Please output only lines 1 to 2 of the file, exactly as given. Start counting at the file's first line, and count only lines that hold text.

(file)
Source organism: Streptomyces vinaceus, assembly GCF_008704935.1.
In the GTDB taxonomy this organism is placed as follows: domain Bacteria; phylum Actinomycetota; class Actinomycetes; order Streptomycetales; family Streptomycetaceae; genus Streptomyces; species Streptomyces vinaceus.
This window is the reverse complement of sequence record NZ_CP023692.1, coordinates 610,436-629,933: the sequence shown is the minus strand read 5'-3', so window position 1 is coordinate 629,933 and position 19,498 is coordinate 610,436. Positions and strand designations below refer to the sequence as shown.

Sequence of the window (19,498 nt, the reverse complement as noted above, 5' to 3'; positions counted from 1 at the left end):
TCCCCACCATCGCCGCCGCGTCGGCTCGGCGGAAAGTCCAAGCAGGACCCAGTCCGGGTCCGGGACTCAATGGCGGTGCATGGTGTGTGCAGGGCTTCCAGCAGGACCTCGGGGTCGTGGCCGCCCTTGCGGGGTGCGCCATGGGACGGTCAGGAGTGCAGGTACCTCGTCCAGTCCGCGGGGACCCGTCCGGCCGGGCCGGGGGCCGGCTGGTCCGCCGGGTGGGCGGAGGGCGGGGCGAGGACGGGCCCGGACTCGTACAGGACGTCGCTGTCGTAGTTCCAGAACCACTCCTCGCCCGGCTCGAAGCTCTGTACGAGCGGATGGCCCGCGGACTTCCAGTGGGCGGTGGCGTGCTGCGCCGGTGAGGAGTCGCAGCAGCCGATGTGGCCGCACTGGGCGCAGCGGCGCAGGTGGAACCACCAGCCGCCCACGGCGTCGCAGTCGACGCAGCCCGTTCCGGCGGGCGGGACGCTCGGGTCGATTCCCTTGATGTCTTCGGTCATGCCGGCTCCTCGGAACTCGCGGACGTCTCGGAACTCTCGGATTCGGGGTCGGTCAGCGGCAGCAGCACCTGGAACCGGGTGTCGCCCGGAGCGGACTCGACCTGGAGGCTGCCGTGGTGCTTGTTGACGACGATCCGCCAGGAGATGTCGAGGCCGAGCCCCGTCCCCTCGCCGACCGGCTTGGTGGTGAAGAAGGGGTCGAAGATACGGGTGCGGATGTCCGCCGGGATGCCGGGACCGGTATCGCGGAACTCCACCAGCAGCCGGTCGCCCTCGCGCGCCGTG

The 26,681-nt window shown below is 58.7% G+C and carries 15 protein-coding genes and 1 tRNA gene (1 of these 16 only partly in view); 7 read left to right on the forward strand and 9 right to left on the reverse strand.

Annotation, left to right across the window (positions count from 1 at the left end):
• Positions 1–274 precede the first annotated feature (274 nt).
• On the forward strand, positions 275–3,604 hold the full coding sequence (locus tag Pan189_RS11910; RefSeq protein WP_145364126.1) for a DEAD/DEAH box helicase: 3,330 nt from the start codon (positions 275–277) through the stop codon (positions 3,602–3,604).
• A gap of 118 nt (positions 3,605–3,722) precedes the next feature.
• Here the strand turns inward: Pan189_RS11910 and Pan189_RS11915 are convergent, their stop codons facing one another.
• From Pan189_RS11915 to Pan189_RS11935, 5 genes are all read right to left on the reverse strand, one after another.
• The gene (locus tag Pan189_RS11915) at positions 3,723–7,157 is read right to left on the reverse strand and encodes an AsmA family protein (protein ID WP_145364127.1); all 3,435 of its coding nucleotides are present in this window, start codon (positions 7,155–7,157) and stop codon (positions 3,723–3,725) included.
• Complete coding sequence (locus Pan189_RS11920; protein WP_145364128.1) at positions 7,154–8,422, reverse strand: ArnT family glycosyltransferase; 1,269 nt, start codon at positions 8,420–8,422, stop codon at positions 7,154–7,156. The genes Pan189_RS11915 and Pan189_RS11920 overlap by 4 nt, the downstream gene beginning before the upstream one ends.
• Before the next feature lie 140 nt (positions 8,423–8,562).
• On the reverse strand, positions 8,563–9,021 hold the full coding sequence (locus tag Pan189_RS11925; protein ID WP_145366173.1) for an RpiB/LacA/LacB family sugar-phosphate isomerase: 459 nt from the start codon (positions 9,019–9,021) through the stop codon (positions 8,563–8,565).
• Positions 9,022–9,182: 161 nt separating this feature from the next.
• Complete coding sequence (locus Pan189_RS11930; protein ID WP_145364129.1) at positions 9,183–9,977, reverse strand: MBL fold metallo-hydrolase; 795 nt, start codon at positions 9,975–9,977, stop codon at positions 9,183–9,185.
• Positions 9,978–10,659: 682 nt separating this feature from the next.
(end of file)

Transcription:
Source organism: Streptomyces vinaceus, assembly GCF_008704935.1.
In the GTDB taxonomy this organism is placed as follows: domain Bacteria; phylum Actinomycetota; class Actinomycetes; order Streptomycetales; family Streptomycetaceae; genus Streptomyces; species Streptomyces vinaceus.